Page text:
A three-storey shelter home for rescued children, including child labourers and victims of trafficking, constructed more than three years ago on the campus of the regional employment office of Dhanbad has turned into a garbage dump yard after lying vacant for years.
Lack of coordination between different government departments including the labour, employment & training department; building division and social welfare department is said to be the primary reason for the present pitiable state of affairs of the department.
Government security agencies like the railway protection force, state police and also labour department officials are facing problems in providing temporary accommodation to rescued children.
Talking to The Telegraph Online on Monday, Shankar Rawani, a well-known child right activist of Dhanbad who is also the president of NGO Jharkhand Gramin Vikash Trust said, “We have written to the district administration and government several times demanding handing over of the shelter home several times earlier but no response is in sight.”
Rawani while highlighting the problem being faced in providing shelter to rescued children said, “Due to lack of shelter homes in the district, altogether 25 child labourers of Jamatara, Deoghar, Madhupur, Narayanpur and Tundi rescued on December 21 and 22 from two different bakery units were kept in a government residential school of Hirapur for two to three days until their parents arrived from the respective places to take them back.”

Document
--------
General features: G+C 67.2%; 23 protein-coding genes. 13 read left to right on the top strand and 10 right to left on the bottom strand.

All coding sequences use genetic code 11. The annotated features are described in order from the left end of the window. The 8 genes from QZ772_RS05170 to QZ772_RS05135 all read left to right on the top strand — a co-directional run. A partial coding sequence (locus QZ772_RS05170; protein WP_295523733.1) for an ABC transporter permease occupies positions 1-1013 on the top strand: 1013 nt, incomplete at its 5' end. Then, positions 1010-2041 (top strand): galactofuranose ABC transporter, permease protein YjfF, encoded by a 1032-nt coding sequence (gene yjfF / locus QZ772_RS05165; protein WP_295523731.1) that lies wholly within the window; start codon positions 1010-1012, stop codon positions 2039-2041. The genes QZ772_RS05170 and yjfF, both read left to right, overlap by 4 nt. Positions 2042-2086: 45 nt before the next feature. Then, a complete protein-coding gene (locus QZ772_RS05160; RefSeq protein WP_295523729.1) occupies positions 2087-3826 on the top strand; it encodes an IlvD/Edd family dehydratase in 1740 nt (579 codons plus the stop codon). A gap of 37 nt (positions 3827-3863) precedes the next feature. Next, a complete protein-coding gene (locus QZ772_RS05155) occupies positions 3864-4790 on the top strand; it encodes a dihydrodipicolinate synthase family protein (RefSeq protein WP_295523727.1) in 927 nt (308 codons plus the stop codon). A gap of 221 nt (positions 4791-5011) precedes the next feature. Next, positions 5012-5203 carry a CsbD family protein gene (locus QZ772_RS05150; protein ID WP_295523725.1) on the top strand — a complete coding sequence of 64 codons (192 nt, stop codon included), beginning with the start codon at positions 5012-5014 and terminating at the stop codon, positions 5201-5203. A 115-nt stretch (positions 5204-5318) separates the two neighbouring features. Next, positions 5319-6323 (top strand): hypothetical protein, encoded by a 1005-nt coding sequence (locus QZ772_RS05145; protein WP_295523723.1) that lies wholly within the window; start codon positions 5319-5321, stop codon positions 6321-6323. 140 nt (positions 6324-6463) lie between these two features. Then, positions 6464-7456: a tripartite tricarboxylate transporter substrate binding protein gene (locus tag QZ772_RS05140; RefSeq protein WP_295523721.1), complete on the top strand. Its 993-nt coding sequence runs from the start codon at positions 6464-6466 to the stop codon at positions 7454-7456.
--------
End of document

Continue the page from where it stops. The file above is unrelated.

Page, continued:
Echoing his sentiments, Kumar Madhurendra Singh, former president of Bartand Chamber of Commerce and a member of Child Line said, “As per the laid norms, any child recovered by the police or other law enforcement agency whose address or family members are not known can’t be kept at childline office for more than 24 hours and thus are usually referred to Bokaro based shelter home.”
The construction work for the shelter home in Dhanbad began six years ago as per a proposal of former deputy commissioner of Dhanbad, Prashant Kumar.
As per the original plan, the shelter home meant for primary rehabilitation consisted of a study room, computer room, individual care room, vocational training room and a health care centre among other amenities.
Contacted, Rakesh Sinha, Assistant Labour Commissioner, said, “We have written to the district social welfare department for taking charge of the centre several times and are awaiting their response as the shelter homes are usually operated by the social welfare department.”